5. The choice of Pastors for the governance of the numerous vacant dioceses is an urgent necessity, and, at the same time, a source of deep concern. The Commission strongly hopes that there will not be new wounds to ecclesial communion, and asks the Lord for strength and courage for all of the persons involved. Concerning this, one should also bear in mind what Pope Benedict XVI has written: “The Holy See would desire to be completely free to appoint Bishops; therefore, considering the recent particular developments of the Church in China, I trust that an accord can be reached with the Government so as to resolve certain questions regarding the choice of candidates for the episcopate, the publication of the appointment of Bishops, and the recognition — concerning civil effects where necessary — of the new Bishops on the part of the civil authorities” (n. 9). We make these desires ours and we look with trepidation and fear to the future: we know that it is not entirely in our hands and we launch an appeal so that the problems do not grow and that the divisions are not deepened, at the expense of harmony and peace.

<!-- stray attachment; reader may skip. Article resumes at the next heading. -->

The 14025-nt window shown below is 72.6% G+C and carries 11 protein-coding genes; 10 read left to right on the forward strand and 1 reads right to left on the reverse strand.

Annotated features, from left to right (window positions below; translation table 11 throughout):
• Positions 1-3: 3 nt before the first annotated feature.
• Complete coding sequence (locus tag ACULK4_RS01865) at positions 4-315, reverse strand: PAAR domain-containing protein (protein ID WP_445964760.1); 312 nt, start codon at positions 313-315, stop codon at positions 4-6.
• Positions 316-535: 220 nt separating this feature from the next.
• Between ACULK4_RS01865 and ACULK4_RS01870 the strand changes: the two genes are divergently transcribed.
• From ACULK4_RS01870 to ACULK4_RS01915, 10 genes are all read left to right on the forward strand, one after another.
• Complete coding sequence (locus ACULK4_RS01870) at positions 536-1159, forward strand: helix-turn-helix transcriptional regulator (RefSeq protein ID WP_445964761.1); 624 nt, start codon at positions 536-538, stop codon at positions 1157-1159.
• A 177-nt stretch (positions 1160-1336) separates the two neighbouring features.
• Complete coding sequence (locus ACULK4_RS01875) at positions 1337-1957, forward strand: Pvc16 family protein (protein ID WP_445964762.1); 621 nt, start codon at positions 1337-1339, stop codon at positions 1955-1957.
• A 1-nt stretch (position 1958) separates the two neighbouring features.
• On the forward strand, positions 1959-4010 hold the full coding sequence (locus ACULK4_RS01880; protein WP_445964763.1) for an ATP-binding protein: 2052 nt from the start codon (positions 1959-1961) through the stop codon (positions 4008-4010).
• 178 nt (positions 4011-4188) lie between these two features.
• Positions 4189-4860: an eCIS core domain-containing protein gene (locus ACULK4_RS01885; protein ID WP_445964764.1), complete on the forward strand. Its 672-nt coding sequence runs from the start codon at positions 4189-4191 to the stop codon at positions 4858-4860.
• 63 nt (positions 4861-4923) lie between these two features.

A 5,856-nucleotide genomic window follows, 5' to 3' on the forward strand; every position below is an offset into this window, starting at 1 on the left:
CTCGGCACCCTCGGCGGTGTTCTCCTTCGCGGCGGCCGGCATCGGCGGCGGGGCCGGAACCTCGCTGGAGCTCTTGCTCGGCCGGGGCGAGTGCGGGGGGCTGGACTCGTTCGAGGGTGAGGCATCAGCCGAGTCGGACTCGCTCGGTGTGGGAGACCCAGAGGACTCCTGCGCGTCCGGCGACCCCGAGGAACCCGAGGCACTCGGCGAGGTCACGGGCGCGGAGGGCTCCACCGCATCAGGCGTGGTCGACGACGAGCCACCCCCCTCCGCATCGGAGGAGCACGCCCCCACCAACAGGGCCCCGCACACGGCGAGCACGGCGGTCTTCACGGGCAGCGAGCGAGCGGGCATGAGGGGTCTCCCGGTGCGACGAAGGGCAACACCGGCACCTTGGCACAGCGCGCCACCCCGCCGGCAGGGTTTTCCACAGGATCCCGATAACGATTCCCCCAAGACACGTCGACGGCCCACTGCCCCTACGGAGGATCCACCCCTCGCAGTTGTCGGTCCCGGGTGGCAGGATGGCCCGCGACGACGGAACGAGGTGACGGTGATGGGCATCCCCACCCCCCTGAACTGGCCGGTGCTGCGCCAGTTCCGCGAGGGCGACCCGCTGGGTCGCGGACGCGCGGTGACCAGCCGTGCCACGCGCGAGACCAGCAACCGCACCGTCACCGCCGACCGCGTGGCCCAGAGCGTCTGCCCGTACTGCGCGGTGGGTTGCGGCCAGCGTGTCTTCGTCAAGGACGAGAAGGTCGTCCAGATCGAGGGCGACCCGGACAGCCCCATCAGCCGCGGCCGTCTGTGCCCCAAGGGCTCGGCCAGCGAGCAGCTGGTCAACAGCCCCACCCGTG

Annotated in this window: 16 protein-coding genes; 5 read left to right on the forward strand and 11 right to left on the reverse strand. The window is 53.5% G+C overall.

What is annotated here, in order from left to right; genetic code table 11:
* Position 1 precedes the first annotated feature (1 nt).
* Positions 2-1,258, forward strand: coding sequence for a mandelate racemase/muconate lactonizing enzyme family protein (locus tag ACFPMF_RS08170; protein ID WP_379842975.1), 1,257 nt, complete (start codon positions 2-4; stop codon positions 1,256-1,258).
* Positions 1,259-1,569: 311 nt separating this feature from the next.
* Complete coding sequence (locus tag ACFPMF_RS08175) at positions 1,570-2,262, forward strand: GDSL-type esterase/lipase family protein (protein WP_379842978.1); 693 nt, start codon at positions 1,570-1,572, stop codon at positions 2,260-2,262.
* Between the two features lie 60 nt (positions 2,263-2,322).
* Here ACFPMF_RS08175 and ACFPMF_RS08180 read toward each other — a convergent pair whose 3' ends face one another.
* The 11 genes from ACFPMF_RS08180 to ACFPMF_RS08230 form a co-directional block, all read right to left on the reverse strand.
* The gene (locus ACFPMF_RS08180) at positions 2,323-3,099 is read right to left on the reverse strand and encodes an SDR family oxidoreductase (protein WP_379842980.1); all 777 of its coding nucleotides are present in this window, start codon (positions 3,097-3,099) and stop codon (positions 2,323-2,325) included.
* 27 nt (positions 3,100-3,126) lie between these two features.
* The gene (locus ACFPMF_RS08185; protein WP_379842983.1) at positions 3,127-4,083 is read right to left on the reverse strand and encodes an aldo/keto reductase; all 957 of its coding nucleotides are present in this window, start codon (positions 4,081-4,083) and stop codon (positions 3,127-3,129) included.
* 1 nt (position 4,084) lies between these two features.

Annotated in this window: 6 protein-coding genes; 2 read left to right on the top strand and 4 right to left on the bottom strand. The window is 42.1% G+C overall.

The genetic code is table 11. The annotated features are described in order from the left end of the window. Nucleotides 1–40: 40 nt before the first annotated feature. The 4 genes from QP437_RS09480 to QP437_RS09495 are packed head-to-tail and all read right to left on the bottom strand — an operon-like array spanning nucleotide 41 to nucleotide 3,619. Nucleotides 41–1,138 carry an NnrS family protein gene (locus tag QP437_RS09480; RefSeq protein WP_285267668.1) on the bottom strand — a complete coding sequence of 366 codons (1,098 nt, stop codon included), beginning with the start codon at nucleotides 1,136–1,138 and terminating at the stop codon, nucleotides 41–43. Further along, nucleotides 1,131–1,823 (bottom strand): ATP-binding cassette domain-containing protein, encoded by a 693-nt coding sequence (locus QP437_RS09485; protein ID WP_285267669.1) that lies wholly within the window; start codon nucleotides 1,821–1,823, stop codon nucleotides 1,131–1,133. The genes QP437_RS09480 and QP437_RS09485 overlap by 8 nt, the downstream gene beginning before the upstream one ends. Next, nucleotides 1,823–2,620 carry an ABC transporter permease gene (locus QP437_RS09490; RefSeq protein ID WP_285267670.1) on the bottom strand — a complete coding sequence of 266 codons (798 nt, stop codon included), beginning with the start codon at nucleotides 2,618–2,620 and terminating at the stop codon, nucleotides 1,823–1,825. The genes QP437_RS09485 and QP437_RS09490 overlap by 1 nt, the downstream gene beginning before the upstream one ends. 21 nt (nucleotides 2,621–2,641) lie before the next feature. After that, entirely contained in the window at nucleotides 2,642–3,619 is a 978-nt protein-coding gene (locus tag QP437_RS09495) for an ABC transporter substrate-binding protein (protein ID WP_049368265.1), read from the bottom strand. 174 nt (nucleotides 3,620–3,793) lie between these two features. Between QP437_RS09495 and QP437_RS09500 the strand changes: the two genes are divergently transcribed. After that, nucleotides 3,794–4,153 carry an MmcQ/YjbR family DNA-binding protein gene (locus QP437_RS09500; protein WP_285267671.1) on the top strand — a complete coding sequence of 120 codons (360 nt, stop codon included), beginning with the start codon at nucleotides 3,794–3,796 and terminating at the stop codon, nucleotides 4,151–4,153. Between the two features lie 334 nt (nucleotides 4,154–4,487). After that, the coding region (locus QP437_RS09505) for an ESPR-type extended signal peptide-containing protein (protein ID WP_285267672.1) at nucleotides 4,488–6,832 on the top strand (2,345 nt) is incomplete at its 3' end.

6. In examining the situation of the ecclesiastical circumscriptions, various difficulties regarding their boundaries have emerged. Concerning this, the necessity of taking note of the changed circumstances was recognised as well as the need of respecting the ecclesiastical norms and always keeping in mind what is written in the Papal Letter to the Catholics in China : “Numerous administrative changes have taken place in the civil sphere during the last fifty years. This has also involved various ecclesiastical circumscriptions, which have been eliminated or regrouped or have been modified in their territorial configuration on the basis of the civil administrative circumscriptions. In this regard, I wish to confirm that the Holy See is prepared to address the entire question of the circumscriptions and ecclesiastical provinces in an open and constructive dialogue with the Chinese Episcopate and — where opportune and helpful — with governmental authorities” (n. 11).